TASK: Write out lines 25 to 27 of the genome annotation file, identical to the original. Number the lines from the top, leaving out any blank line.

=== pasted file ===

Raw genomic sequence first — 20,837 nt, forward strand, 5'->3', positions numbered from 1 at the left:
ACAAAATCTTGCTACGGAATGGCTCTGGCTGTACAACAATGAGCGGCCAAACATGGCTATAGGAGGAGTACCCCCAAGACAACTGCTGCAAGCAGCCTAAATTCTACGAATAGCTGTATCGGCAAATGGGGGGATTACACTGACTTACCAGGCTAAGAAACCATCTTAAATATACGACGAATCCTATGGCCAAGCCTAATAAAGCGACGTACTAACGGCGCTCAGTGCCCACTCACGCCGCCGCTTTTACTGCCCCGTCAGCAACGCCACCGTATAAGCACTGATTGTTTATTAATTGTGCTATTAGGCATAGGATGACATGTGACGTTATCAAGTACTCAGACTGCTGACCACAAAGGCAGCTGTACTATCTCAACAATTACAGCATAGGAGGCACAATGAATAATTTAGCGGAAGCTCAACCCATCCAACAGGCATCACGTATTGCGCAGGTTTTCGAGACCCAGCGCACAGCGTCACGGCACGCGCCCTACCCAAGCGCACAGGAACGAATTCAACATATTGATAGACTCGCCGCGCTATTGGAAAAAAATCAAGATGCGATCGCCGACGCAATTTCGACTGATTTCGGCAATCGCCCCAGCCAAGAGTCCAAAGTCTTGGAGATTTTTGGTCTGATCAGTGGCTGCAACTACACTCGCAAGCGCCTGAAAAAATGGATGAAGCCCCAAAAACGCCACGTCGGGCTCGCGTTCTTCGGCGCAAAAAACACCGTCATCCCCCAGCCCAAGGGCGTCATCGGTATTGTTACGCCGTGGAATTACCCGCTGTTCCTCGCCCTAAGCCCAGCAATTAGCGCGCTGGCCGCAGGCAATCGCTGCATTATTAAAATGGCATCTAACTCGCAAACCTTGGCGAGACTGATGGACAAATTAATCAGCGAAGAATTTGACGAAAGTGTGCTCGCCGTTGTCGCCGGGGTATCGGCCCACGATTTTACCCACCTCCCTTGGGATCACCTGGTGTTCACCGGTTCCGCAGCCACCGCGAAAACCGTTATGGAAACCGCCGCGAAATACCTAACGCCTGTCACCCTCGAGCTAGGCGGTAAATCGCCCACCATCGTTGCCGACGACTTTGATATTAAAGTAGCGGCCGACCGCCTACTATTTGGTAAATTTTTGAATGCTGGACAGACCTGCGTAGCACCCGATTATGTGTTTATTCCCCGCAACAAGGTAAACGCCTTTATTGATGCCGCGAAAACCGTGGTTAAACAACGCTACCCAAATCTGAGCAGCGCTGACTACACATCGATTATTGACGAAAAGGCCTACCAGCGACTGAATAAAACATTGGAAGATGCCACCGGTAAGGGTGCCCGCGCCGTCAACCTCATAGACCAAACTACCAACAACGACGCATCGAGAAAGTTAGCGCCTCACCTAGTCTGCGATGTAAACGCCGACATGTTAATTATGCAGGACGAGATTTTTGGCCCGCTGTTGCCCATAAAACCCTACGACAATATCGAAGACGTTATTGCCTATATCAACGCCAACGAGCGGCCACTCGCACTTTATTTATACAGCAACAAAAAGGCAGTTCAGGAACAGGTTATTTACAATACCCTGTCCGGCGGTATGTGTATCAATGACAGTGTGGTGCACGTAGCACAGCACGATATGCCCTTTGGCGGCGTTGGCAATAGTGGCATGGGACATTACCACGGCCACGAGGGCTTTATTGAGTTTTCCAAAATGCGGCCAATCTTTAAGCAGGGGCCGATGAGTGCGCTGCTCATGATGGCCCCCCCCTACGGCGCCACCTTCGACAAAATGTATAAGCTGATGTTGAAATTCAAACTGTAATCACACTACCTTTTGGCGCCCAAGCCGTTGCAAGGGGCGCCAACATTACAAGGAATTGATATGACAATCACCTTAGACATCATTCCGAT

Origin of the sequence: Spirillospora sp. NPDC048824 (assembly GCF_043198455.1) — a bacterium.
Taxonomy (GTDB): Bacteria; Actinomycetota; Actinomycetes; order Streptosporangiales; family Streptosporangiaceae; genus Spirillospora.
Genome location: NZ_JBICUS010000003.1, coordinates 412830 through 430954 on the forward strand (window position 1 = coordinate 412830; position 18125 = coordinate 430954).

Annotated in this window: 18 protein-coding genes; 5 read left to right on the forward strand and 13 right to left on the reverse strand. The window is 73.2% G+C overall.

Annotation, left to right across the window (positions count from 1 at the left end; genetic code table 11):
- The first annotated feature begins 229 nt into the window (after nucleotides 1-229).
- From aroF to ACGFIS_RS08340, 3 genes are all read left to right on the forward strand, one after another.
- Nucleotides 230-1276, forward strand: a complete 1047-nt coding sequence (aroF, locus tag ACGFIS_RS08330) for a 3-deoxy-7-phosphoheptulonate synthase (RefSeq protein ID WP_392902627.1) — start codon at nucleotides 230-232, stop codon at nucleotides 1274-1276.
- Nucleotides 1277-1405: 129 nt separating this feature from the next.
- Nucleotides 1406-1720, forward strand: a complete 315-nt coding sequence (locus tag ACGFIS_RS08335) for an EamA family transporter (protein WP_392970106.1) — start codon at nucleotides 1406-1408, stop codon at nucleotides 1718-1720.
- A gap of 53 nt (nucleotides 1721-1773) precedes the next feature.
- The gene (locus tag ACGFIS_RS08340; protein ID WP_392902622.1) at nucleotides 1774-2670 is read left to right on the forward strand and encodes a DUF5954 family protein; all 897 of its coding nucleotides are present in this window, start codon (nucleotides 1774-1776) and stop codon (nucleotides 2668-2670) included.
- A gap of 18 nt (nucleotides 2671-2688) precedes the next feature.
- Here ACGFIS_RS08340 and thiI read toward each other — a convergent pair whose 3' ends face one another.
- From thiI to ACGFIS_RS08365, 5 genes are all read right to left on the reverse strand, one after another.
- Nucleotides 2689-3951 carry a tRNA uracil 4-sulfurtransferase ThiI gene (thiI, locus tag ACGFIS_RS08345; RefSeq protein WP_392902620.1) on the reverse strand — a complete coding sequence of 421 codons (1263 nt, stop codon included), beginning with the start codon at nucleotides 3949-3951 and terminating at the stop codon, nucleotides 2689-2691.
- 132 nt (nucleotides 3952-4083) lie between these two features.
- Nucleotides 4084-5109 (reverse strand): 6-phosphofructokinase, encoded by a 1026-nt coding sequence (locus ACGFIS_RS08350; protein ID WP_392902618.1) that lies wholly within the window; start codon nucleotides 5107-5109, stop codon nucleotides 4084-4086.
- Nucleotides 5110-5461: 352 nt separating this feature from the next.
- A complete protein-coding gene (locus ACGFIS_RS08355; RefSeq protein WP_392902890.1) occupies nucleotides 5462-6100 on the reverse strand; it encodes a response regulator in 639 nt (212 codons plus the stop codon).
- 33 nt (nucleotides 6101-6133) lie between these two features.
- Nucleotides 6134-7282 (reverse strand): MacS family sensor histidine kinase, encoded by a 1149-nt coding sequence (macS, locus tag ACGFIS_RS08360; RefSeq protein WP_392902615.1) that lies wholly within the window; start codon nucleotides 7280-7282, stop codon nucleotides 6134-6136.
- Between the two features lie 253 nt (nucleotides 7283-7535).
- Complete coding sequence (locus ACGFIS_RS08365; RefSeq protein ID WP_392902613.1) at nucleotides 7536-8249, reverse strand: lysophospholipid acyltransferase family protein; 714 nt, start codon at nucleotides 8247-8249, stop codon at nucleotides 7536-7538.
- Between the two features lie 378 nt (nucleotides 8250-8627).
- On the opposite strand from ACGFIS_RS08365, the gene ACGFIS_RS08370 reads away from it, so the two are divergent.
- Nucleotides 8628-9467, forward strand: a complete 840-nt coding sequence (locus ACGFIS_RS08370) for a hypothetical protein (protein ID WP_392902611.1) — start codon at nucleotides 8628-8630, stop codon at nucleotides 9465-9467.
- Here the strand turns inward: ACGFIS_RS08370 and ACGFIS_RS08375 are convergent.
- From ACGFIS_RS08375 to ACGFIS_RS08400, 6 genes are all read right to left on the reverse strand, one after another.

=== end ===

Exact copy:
- Between the two features lie 253 nt (nucleotides 7283-7535).
- Complete coding sequence (locus ACGFIS_RS08365; RefSeq protein ID WP_392902613.1) at nucleotides 7536-8249, reverse strand: lysophospholipid acyltransferase family protein; 714 nt, start codon at nucleotides 8247-8249, stop codon at nucleotides 7536-7538.
- Between the two features lie 378 nt (nucleotides 8250-8627).